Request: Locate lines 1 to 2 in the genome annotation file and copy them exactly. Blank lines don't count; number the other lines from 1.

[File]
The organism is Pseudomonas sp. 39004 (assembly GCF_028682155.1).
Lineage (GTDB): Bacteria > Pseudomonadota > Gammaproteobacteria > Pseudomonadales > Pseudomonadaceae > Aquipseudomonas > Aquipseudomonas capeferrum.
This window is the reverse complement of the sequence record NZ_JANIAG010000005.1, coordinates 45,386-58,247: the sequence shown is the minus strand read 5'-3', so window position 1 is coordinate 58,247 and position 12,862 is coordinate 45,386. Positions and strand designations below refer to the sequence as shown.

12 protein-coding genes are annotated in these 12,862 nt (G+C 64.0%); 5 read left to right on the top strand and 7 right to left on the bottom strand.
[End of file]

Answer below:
The organism is Pseudomonas sp. 39004 (assembly GCF_028682155.1).
Lineage (GTDB): Bacteria > Pseudomonadota > Gammaproteobacteria > Pseudomonadales > Pseudomonadaceae > Aquipseudomonas > Aquipseudomonas capeferrum.